The FAA denies the allegations and has moved for summary judgment. The gist of the FAA's argument is that it had legitimate, non-discriminatory reasons for not selecting Mr. Moncada, and that Mr. Moncada has failed to identify any substantial evidence to the contrary. See, e.g., Mot. S.J. at 14-20. In response, Mr. Moncada has filed (1) a motion to strike most of the exhibits attached to the FAA's renewed motion for summary judgment, and (2) a formal opposition to the FAA's renewed motion for summary judgment. In his motion to strike, Mr. Moncada argues that the Court should strike the FAA's exhibits 2, 4, 5, 6, 7, 8, 9, 10, 11 and 12 because they have not been satisfactorily identified, explained or authenticated and because they include inadmissible hearsay evidence. See generally Mot. Strike. In his opposition brief, Mr. Moncada incorporates the argument from his motion to strike and contends that the FAA cannot obtain summary judgment because its renewed motion relies solely on inadmissible exhibits. See Opp. S.J. at 2. In the alternative, Mr. Moncada asserts that summary judgment for the FAA is inappropriate because there is sufficient evidence for a reasonable jury to conclude that the FAA failed to hire him for discriminatory reasons. See id. at 3-15.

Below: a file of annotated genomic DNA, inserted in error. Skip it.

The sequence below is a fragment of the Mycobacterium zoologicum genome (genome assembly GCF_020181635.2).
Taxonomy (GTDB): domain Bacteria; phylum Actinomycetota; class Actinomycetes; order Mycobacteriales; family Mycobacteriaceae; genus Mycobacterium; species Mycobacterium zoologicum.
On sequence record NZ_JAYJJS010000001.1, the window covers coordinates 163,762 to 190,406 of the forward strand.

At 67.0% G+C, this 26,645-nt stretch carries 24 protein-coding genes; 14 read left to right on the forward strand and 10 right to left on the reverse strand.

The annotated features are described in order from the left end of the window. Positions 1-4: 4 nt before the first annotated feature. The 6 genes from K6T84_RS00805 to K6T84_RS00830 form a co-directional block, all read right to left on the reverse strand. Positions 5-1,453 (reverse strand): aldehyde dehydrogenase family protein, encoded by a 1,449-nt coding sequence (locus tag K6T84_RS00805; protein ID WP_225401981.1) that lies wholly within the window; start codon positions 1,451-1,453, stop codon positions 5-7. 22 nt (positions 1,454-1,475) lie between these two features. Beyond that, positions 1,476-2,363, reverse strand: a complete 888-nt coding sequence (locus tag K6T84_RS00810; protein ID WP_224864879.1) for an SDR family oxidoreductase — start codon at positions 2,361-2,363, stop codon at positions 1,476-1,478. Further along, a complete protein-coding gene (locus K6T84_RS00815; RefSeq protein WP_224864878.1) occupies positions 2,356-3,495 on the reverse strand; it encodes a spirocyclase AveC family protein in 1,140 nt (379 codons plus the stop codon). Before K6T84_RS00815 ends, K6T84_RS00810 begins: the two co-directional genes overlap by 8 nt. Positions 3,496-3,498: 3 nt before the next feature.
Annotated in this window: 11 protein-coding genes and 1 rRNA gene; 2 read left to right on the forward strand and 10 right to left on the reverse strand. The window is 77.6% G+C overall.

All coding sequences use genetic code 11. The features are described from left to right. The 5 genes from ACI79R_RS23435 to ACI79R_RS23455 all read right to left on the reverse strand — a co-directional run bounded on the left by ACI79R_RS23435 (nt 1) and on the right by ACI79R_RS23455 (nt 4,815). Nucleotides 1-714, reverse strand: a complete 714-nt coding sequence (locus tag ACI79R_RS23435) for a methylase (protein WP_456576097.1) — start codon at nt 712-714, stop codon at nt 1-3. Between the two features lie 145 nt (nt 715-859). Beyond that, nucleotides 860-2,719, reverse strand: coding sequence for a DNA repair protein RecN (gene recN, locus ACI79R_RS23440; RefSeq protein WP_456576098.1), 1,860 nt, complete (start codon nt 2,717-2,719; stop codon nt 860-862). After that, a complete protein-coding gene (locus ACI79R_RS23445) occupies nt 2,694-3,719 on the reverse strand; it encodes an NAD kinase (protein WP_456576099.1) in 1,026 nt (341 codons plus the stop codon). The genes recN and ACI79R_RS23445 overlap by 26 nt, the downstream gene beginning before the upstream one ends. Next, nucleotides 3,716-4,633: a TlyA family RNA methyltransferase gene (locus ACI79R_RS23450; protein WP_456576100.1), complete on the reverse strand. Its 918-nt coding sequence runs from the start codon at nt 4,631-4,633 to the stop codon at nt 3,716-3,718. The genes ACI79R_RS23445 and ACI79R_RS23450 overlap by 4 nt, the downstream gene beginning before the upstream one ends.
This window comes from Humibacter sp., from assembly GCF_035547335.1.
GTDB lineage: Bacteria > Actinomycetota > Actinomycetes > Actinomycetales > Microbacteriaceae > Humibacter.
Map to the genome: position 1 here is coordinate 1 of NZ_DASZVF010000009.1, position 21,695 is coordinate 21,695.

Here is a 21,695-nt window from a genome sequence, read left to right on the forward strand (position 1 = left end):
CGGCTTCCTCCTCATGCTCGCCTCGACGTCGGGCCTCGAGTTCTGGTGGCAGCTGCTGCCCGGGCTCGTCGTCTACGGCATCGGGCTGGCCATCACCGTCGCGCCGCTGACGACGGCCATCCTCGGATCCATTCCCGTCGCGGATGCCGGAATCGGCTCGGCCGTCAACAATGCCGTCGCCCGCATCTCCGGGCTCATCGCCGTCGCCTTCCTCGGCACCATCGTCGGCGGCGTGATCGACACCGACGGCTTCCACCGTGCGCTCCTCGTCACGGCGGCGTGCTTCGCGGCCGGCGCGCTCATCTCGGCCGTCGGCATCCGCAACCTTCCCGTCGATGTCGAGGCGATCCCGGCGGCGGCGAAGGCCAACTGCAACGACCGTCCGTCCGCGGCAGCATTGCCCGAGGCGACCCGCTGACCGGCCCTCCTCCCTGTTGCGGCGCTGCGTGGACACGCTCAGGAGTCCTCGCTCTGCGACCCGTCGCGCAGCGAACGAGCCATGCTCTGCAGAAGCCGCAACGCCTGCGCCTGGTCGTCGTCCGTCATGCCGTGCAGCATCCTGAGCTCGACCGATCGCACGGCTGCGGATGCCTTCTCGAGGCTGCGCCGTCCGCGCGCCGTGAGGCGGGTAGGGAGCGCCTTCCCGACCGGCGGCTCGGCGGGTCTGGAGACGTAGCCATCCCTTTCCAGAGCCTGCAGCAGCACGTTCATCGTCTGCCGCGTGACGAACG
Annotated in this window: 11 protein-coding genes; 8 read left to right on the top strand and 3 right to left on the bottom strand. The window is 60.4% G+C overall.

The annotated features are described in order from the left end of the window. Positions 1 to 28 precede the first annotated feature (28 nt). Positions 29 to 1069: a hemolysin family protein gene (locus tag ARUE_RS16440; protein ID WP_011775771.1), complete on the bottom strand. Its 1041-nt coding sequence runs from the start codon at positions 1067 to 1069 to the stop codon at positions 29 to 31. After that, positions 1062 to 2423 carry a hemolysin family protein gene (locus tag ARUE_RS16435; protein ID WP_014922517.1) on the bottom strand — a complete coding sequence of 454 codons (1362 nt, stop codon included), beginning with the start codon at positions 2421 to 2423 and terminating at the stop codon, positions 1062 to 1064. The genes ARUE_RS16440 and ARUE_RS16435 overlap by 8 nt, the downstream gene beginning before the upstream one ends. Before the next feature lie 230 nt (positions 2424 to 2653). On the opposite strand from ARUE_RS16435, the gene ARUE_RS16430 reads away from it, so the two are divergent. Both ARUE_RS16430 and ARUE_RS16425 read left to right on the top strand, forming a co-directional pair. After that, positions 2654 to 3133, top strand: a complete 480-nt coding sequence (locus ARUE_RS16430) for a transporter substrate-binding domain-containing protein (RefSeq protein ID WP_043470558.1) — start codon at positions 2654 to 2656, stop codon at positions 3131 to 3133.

II. SUMMARY JUDGMENT
Summary judgment "should be rendered if the pleadings, the discovery and disclosure materials on file, and any affidavits [or declarations] show that there is no genuine issue as to any material fact and that the movant is entitled to judgment as a matter of law."